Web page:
On View> Chinese American Architects in Los Angeles, 1945-1980

West
Monday, April 2, 2012
.
Choy Residence. (Julius Schulman)

Choy Residence. (Julius Schulman)

Breaking Ground: Chinese American Architects in Los Angeles (1945–1980)
The Chinese American Museum
425 North Los Angeles St., Los Angeles
Through June 3

As part of the Pacific Standard Time initiative, the Chinese American Museum presents Breaking Ground to showcase the pioneering contributions made by four Southern California–based Chinese American architects. These architects, Eugene K. Choy, Gilbert Leong, Helen Liu Fong, and Gin Wong, all made contributions to the development of postwar California architecture, from Choy and Leong’s playful Chinatown Modernism to Wong’s radical masterplan for LAX and Fong’s development of the Googie style (think neon signage and cantilevered boomerang-shaped roofs). Original and reproduced photographs, blueprints, renderings, and drawings of works by the architects are on display, including original photographs by architectural photographer Julius Shulman (above, The Choy House).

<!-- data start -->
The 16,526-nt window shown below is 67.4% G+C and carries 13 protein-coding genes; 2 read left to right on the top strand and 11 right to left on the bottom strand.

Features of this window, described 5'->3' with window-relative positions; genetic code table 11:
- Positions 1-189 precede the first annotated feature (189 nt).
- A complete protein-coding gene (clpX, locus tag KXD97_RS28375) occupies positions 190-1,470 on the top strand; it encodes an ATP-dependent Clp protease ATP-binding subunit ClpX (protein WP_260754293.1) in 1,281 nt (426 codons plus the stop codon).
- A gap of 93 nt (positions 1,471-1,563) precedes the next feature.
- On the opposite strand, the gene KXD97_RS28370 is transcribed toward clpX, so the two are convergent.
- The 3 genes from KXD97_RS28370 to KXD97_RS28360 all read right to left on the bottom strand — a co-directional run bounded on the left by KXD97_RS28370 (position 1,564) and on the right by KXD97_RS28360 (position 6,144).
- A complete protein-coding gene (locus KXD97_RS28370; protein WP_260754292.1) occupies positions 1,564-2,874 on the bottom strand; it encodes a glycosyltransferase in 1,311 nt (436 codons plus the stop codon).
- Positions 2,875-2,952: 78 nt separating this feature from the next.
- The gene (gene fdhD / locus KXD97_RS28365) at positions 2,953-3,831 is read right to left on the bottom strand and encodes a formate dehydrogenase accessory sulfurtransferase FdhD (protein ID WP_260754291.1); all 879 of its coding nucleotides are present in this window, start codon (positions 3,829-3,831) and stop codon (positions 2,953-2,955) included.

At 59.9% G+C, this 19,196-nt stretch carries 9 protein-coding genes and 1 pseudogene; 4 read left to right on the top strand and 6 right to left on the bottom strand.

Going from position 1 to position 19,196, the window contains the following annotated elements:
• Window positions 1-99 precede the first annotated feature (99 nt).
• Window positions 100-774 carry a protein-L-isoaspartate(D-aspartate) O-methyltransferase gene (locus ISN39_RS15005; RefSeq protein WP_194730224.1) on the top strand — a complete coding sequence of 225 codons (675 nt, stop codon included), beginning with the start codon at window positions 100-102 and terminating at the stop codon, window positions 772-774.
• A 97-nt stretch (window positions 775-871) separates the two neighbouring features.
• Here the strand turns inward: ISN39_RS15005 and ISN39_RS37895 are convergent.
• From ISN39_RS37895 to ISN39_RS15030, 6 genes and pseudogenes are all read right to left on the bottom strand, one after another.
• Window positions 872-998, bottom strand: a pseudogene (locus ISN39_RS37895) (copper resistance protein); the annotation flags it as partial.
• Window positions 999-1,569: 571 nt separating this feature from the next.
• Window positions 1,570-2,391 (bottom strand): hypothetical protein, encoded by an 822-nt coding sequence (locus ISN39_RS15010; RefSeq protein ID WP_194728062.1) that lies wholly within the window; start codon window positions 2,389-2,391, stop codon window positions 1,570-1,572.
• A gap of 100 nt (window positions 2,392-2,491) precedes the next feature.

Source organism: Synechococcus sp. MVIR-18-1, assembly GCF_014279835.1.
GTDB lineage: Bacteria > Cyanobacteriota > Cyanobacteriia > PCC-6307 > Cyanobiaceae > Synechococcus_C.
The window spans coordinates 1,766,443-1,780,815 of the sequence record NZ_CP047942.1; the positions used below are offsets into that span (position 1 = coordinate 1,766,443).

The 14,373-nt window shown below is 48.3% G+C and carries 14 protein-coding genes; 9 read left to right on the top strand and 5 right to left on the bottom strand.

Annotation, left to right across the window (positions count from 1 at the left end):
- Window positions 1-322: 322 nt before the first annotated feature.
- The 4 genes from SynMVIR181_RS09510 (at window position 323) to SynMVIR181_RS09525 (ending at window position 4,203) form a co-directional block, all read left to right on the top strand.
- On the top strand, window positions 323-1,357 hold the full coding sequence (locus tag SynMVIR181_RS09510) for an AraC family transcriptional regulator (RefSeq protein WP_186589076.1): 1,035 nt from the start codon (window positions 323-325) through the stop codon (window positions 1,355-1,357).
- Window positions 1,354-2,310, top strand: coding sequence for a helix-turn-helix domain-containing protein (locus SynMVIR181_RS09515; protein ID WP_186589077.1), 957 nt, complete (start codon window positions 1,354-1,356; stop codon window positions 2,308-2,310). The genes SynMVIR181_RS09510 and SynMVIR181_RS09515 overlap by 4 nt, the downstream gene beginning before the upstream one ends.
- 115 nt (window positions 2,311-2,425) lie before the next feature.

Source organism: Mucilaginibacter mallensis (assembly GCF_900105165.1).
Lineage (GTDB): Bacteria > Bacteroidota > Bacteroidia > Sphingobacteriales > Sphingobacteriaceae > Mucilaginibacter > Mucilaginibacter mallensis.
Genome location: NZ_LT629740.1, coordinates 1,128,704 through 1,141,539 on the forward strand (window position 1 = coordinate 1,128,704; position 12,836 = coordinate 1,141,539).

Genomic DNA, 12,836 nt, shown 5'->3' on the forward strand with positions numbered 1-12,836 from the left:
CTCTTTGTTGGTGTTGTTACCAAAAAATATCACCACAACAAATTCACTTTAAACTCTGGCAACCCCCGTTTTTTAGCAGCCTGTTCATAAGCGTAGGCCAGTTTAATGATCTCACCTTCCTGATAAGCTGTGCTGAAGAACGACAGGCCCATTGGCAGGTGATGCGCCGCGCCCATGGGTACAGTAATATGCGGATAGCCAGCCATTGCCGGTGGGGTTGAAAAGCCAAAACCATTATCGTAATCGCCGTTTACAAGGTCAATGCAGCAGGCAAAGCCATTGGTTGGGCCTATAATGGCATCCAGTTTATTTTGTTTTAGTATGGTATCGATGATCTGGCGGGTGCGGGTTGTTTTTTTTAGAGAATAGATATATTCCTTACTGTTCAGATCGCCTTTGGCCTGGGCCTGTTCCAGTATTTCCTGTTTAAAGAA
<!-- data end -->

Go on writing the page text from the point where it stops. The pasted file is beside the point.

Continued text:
More images after the jump.

Channeling Mumford.  NYC DOT Commissioner Janette Sadik-Khan lauds Grand Army Plaza. (Branden Klayko) DOT Commissioner Janette Sadik-Khan has been invited to deliver the prestigious 2012 Lewis Mumford Lecture on Urbanism at the Spitzer School of Architecture at City College on April 5. The lecture will be held in the freshly restored Shepard Hall.  

 

Billings Remains in the Black Four Months in a Row

National
Wednesday, March 21, 2012
.
BILLINGS (BLUE) AND INQUIRIES (RED) FOR THE PAST 12 MONTHS.

BILLINGS (BLUE) AND INQUIRIES (RED) FOR THE PAST 12 MONTHS.

With the moody Architectural Billings Index landing in positive territory for the fourth straight month in February, the architectural community might begin to exhale a sigh of relief. Project inquiries alone saw its highest spike since 2007, up from 61.2 to 63.4 (anything over 50 indicates an increase in billings).

Continue reading after the jump.

On View> Architecture in the Expanded Field

West
Wednesday, March 21, 2012
.
(Courtesy CCA Wattis Institute)

(Courtesy CCA Wattis Institute)

Architecture in the Expanded Field
CCA Wattis Institute for Contemporary Arts